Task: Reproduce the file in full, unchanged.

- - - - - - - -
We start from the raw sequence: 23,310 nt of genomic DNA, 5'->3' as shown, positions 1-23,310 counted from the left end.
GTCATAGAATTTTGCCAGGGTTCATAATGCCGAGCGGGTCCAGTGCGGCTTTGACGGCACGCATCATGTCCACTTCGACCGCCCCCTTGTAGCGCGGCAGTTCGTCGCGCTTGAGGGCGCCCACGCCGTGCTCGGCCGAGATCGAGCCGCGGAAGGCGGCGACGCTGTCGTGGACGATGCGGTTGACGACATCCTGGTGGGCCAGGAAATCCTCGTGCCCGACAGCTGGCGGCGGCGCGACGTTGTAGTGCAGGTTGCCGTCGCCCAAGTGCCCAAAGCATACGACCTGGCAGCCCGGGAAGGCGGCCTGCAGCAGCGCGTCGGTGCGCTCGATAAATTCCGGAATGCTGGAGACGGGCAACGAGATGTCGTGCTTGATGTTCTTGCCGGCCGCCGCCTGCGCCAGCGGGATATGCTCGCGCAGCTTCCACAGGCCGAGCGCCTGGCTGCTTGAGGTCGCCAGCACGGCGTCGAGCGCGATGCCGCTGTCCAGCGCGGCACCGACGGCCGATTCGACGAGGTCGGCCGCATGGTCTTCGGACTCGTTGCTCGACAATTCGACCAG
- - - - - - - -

We start from the raw sequence: 23,310 nt of genomic DNA, 5'->3' as shown, positions 1-23,310 counted from the left end.
GTCATAGAATTTTGCCAGGGTTCATAATGCCGAGCGGGTCCAGTGCGGCTTTGACGGCACGCATCATGTCCACTTCGACCGCCCCCTTGTAGCGCGGCAGTTCGTCGCGCTTGAGGGCGCCCACGCCGTGCTCGGCCGAGATCGAGCCGCGGAAGGCGGCGACGCTGTCGTGGACGATGCGGTTGACGACATCCTGGTGGGCCAGGAAATCCTCGTGCCCGACAGCTGGCGGCGGCGCGACGTTGTAGTGCAGGTTGCCGTCGCCCAAGTGCCCAAAGCATACGACCTGGCAGCCCGGGAAGGCGGCCTGCAGCAGCGCGTCGGTGCGCTCGATAAATTCCGGAATGCTGGAGACGGGCAACGAGATGTCGTGCTTGATGTTCTTGCCGGCCGCCGCCTGCGCCAGCGGGATATGCTCGCGCAGCTTCCACAGGCCGAGCGCCTGGCTGCTTGAGGTCGCCAGCACGGCGTCGAGCGCGATGCCGCTGTCCAGCGCGGCACCGACGGCCGATTCGACGAGGTCGGCCGCATGGTCTTCGGACTCGTTGCTCGACAATTCGACCAG